Figures 5(a)–5(c) display the schematics of initial GaN growth modes on FTP-PSS-A, FTP-PSS-B, and FTP-PSS-C, respectively . As discussed in Figure 2, the FTP-PSS-C possessed a largest pattern size, while the FTP-PSS-A had a smallest pattern size. Moreover, the distances between patterns of these three FTP-PSSs were similar to each other. These reveal that the number of patterns per unit area reduced in the following order: FTP-PSS-A > FTP-PSS-B > FTP-PSS-C. In other words, the area of inclined region in these three PSSs per unit area also decreased in the following order: FTP-PSS-A > FTP-PSS-B > FTP-PSS-C. As described above, a 30 nm thick GaN buffer layer was grown at 530°C, and then the growth temperature was increased to 1150°C. During the heating process, the thin GaN film was gradually transferred to GaN grains. When the subsequent growth was performed at high temperature (1150°C), the GaN epilayer was easily deposited from these GaN grains. Because the FTP-PSS-A possessed the largest area of inclined region (per unit area) compared to that of the other two PSSs, the GaN grains were easily formed in the inclined regions during the heating process. Therefore, the GaN epilayer was easily grown on the inclined regions compared to the bottom c-plane regions, as shown in Figure 5(a). However, as shown in Figures 5(b) and 5(c), when the area of inclined region (per unit area) became smaller in FTP-PSS-B and FTP-PSS-C, the initial GaN growth was gradually transferred to GaN on c-plane region mode. On the other hand, in the initial growth, the GaN epilayer was also formed on the flat-top region of PSS. Since the FTP-PSS-C had the largest flat-top region area, the GaN film was easily grown on its flat-top regions. On the contrary, the GaN film was more difficultly formed on the flat-top regions of FTP-PSS-A.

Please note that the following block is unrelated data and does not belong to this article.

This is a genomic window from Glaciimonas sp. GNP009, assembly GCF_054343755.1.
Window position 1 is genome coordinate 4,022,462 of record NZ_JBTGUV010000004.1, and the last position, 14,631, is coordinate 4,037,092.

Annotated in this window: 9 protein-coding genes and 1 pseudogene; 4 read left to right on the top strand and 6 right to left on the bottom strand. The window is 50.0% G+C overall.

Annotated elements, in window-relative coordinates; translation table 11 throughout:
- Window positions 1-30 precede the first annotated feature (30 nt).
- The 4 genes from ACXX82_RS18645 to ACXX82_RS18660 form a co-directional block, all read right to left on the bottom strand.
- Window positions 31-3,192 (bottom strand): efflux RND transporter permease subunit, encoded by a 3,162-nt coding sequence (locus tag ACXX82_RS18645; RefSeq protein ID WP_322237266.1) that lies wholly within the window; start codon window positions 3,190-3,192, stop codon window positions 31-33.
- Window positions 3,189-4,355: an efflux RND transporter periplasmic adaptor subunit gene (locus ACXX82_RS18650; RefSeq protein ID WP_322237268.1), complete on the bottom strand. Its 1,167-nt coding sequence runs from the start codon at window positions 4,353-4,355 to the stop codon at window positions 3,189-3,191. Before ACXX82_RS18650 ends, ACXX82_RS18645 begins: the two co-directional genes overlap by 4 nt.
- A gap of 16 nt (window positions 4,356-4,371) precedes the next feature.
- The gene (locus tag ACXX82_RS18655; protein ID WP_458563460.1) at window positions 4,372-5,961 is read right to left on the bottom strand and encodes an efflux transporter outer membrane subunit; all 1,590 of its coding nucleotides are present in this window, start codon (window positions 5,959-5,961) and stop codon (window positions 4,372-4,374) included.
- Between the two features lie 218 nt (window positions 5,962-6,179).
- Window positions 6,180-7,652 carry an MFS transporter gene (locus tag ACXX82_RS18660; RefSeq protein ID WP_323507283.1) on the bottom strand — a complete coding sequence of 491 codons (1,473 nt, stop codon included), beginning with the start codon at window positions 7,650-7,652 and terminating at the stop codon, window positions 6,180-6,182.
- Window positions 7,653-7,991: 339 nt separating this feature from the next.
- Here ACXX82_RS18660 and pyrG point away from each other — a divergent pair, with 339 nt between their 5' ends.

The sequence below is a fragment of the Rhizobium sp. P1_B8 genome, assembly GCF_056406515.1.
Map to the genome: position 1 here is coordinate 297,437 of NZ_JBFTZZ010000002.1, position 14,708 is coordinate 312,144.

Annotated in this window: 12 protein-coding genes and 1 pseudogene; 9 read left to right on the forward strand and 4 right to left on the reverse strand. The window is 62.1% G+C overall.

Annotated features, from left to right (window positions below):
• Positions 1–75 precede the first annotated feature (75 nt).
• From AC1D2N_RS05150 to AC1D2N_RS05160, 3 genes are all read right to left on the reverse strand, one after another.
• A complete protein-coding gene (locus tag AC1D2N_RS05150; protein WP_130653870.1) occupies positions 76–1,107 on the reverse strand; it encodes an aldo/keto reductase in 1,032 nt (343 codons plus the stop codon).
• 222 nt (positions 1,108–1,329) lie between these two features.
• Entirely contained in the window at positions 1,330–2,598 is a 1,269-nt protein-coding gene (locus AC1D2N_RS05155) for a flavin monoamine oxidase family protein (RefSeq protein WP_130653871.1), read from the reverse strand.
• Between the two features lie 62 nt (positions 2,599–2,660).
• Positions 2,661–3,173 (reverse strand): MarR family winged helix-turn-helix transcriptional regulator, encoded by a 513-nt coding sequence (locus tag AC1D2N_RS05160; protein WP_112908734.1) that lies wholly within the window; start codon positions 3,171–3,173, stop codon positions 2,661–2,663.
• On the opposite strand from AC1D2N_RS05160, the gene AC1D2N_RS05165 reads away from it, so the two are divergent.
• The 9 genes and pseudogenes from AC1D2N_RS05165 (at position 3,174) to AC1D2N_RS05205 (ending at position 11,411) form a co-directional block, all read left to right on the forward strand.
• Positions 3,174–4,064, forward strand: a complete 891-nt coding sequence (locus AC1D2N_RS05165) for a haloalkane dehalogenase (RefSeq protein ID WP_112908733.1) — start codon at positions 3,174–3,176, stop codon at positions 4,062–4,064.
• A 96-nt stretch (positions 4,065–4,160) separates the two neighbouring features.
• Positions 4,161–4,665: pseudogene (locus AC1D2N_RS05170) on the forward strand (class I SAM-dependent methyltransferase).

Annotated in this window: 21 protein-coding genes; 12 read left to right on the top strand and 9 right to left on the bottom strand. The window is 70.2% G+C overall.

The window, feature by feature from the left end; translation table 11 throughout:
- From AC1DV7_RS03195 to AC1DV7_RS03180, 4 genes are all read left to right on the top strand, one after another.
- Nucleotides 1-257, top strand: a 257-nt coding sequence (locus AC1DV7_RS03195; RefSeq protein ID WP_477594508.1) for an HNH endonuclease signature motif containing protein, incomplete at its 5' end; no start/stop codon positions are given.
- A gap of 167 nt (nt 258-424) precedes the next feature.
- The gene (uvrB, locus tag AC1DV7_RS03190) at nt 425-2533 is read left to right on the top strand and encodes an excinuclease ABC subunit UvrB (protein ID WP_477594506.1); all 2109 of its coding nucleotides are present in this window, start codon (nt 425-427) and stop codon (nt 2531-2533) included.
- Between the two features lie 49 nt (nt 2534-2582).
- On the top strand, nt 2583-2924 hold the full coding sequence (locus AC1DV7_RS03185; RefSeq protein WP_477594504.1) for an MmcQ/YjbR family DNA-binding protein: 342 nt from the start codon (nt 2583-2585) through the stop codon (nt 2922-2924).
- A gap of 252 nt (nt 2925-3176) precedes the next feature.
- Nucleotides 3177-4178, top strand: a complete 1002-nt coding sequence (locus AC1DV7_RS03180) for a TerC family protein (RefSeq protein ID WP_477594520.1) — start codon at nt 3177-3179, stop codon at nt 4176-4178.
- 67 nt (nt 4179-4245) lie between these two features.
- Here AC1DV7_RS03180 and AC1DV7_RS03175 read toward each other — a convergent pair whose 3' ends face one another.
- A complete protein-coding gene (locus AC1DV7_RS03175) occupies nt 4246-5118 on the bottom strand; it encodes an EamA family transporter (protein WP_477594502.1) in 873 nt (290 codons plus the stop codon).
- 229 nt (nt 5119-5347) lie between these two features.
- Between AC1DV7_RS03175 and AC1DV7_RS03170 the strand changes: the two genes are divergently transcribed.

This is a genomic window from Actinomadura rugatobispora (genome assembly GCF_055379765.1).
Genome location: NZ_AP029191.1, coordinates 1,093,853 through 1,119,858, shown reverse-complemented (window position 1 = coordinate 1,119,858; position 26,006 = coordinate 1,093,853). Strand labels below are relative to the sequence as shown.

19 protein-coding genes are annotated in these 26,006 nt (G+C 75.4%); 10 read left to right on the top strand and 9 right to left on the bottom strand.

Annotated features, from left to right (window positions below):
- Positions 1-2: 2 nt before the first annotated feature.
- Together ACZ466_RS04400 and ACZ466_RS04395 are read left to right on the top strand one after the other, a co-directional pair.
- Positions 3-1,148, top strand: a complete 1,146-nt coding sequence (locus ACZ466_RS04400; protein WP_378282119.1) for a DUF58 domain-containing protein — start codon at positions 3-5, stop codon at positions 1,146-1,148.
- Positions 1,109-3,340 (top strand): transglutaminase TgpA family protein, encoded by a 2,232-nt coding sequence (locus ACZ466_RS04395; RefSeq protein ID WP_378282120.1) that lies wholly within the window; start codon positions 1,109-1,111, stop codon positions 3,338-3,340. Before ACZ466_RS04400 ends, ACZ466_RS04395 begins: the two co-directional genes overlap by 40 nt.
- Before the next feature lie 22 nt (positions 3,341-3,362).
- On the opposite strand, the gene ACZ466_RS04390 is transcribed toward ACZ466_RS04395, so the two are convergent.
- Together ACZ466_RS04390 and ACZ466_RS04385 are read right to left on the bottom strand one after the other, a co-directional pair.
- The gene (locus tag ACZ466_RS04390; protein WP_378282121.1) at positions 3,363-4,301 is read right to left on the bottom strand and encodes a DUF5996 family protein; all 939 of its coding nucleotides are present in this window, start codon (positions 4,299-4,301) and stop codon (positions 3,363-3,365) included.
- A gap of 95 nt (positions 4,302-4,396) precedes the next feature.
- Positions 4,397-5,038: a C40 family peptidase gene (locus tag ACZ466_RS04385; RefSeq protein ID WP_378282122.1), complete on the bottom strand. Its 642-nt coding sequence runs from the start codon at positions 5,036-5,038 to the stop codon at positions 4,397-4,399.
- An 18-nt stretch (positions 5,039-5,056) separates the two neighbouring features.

The schematics of dislocation behaviors in the GaN epilayers grown on FTP-PSS-A, FTP-PSS-B, and FTP-PSS-C were shown in Figures 5(d)–5(f), respectively . As discussed above, the heights of patterns for these three FTP-PSSs were the same. Meanwhile, the distances between patterns in these three FTP-PSSs were similar to each other. Therefore, the difference in the crystal quality of GaN epilayers grown on FTP-PSS-A, FTP-PSS-B, and FTP-PSS-C could be influenced by the flat-top region area. Because the FTP-PSS-A possesses the smallest c-plane area of flat-top region, the number of dislocations formed at the initial stage is the least, causing the highest crystal quality of GaN epilayer grown on this PSS. On the contrary, due to the largest c-plane area of flat-top region formed in the FTP-PSS-C, the GaN epilayer prepared on this PSS has a relatively low crystal quality as compared with that on the other PSSs.
Figure 6 shows the SpeCLED-Ratro simulation results for the LEDs. During the simulation, a 350 mW power was used to emit randomly from the MQW region. As shown in Figure 6(a), the simulated output power and LEE of the LED on CSS were 153 mW and 23.2%, respectively. The simulation results for the LEDs prepared on various FTP-PSSs are shown in Figures 6(b)–6(d). We can observe that the simulated output powers of LEDs on FTP-PSS-A, FTP-PSS-B, and FTP-PSS-C were increased to 246, 232, and 215 mW; meanwhile, the simulated LEEs of these LEDs were enhanced to 32.0%, 30.9%, and 29.9%, respectively. The results present that the LED prepared on the FTP-PSS-A possesses the highest LEE than that of the other samples.
(a) LED on CSS
(b) LED on FTP-PSS-A
(c) LED on FTP-PSS-B
(d) LED on FTP-PSS-C